The rise of information technology, data integration and tighter regulation and enforcement are among the game changers in trucking highlighted March 10 at the annual Heavy Duty Dialogue presented in Nashville by the Heavy Duty Manufacturers Assn. Some developments, such as the move toward electronic logging devices (ELDs), represent a convergence of several major trends, presenters said.
Vehicle electronics, cameras and navigation systems are among the game changers on the truck itself, but the biggest game changer of all today is what’s happening with the people driving those trucks, said Tom Kretsinger, president of Liberty, Mo.-based American Central Transport.
“We are seeing a capacity meltdown at our company the likes of which I have never seen,” said Kretsinger, who moderated a session on changing technology. The driver shortage recently led ACT to drop a shipper that it previously considered to be a great customer because of unfavorable scheduling from the perspective of drivers, he said. “If a customer is unfriendly to a driver it is coming under the microscope.”
The legal climate is another huge issue, Kretsinger said. “I have never seen it more challenging for a carrier to make a decision without incurring liability.”
Concern over liability and safety is driving adoption of in-cab cameras, said trucking executives participating in a panel discussion.
“I am a big believer in camera technology,” said Aaron Tennant, chief executive officer of Colona, Ill.-based Tennant Truck Lines. Tennant said he wants all the information he can get on a crash. If the truck driver is not at fault, that’s great, but even if he is, it’s important to know that immediately and proceed accordingly. “I believe it makes the driver stronger if he knows he is being monitored.”
The other carriers represented on the panel – Crete Carrier Corp., Southeastern Freight Lines and TCW – either used camera technology or were testing it.
In addition to litigation, the Compliance, Safety, Accountability program represents a major game-changer in the area of safety and compliance technology and practices, fleet executives said. That’s unfortunately, some said, because the program is flawed.
“I don’t believe CSA is fully ready yet,” Tennant said. “Our CSA scores may bounce up and down 20 or 30 points from month to month based solely on what our peer group is doing.
“The measure does not predict which carriers are safe and which aren’t,” said Dave Manning, president of TCW. “It needs to be taken out of the public view until it is right.”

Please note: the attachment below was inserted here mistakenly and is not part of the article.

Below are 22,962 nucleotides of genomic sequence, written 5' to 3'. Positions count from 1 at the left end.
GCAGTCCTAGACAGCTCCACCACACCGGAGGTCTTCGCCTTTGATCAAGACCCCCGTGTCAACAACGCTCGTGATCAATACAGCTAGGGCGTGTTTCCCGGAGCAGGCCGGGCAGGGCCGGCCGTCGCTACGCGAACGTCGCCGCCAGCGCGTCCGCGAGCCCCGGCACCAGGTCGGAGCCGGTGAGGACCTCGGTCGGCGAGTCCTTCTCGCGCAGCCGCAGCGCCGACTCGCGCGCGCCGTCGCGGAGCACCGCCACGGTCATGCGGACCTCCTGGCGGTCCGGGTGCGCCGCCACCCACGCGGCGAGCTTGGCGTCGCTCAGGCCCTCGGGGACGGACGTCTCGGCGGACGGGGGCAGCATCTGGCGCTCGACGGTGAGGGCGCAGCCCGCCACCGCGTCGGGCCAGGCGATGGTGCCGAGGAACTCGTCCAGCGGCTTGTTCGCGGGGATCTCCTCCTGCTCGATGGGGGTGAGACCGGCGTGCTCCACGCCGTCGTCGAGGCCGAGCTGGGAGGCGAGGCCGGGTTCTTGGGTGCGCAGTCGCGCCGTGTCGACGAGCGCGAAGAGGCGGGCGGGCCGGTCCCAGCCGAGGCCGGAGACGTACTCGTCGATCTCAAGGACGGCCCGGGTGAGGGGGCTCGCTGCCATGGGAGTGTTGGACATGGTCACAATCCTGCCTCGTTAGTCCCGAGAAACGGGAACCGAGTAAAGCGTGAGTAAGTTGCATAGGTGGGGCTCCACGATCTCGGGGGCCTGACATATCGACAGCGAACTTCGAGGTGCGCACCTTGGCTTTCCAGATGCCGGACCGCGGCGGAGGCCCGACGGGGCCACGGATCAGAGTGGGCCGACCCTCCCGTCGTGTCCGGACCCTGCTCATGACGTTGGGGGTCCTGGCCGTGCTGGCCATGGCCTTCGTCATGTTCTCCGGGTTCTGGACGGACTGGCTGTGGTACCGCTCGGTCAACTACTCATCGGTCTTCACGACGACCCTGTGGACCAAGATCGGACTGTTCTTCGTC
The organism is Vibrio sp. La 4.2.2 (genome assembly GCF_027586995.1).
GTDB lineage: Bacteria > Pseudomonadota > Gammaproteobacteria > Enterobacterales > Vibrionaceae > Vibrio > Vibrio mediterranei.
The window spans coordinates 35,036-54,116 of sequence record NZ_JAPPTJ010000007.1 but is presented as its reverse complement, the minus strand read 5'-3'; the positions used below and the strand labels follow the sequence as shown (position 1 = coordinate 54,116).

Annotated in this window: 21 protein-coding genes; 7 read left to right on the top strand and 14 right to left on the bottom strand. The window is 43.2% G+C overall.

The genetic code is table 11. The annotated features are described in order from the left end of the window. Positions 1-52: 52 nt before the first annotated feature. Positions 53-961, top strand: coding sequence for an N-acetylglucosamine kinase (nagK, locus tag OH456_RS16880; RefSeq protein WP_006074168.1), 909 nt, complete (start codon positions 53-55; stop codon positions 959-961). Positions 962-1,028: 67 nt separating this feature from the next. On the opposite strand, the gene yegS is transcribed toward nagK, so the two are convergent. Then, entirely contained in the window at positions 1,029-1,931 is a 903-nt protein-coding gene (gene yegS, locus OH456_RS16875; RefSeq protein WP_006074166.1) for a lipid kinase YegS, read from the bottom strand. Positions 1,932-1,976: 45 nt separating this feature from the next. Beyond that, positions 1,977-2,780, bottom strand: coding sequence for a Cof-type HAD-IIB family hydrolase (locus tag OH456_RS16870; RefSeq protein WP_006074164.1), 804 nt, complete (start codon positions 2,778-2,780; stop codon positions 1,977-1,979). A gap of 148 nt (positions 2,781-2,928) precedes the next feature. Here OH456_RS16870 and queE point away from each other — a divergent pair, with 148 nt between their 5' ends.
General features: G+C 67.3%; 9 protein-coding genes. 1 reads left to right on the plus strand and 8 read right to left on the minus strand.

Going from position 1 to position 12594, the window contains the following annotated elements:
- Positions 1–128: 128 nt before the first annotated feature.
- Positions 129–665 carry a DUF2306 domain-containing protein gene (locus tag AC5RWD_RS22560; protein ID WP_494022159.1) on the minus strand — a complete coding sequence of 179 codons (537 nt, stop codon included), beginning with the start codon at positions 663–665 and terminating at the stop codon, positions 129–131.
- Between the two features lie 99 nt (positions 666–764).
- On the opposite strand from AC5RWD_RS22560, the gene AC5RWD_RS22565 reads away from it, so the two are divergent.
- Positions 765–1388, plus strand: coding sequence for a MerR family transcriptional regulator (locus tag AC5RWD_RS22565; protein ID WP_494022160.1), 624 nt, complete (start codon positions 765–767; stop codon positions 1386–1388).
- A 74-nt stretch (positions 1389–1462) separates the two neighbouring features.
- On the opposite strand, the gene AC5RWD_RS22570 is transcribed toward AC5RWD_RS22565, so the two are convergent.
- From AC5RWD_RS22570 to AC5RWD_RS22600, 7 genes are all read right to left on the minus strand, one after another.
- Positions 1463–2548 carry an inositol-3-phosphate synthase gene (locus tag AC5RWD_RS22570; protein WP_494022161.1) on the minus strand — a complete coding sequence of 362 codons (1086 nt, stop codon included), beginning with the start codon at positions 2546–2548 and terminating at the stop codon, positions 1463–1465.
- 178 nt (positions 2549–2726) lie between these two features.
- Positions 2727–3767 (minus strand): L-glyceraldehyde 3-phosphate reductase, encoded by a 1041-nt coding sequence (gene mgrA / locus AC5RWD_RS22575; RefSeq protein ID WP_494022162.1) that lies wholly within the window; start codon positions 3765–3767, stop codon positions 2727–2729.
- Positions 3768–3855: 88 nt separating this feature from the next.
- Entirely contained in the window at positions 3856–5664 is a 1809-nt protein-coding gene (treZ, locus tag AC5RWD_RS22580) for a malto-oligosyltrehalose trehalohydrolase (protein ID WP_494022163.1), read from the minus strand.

One of the biggest CSA-related issues Southeastern faces are shippers’ bracketing and bracing inside trailers, “which we have no control over,” said Lee Long, director of fleet services.
Right or not, CSA is one of the major reasons carriers are adopting ELDs in advance of the upcoming mandate. The program affects costs and practices throughout the operation. Southeastern adopted an outbound check lane. Crete began using inbound inspection lanes, said Kirk Altrichter, vice president of maintenance. “It’s tires, lights and brakes – the three big CSA issues,” he said.
Driving efficiency and safety
Several Dialogue presenters focused on the reality and promises of information technology to fine-tune the safety and efficiency of trucking operations. For example, integrating engine and transmission electronics allows for precise gear shifting to save fuel and reduce driver fatigue, noted Rich Ferguson, senior vice president, aftermarket and soft products for the Volvo Group.
Technologies already on the truck also can be applied in new ways to squeeze out greater efficiency, Ferguson said. For example, the engine and transmission electronics can interact with the navigation system to optimize performance based on not just current terrain but terrain on the road ahead.
Given tight capacity, uptime and utilization are critical, and the ability of the truck to “talk” with other parties, including maintenance networks, can help not only diagnose problems but automatically arrange for service, Ferguson noted.
In safety, the big game-changer is automation, said Jon Morrison, president and general manager of Meritor WABCO Vehicle Control Systems. The integration of collision mitigation systems with braking and other vehicle control systems allows the truck to step in situations where the driver might not have even identified a problem.
While the industry might be close to exhausting the potential for integration within a vehicle, the next frontier will be interacting with other vehicles, Morrison said. Vehicle-to-vehicle (V2V) communications eventually could allow for driverless vehicles, but there are some challenges. Ensuring the security of communications is vital, but in the absence of a regulatory mandate, the issue of payback is huge because the early adopters won’t have many vehicles to interact with, Morrison says. So V2V is a bit of a leap of faith.
Given that trucking is a mobile industry, it’s understandable that carriers have adopted telematics to deal with increasingly complex regulations and to obtain returns on investment in fuel costs, productivity and customer service, said Brian McLaughlin, president of PeopleNet. What began as a simple desire for locating and messaging has led to widespread integration with other systems, he says, noting that 95% of PeopleNet installations are integrated with at least one other application.
McLaughlin identified 10 game changers in telematics in back-office and mobile enviroments:
- Extreme integration
- Mobile applications
- Safety systems
- Remote diagnostics
- Driver coaching
Other speakers at HDMA Dialogue addressed the legislative and economic environment for trucking and commercial vehicle suppliers.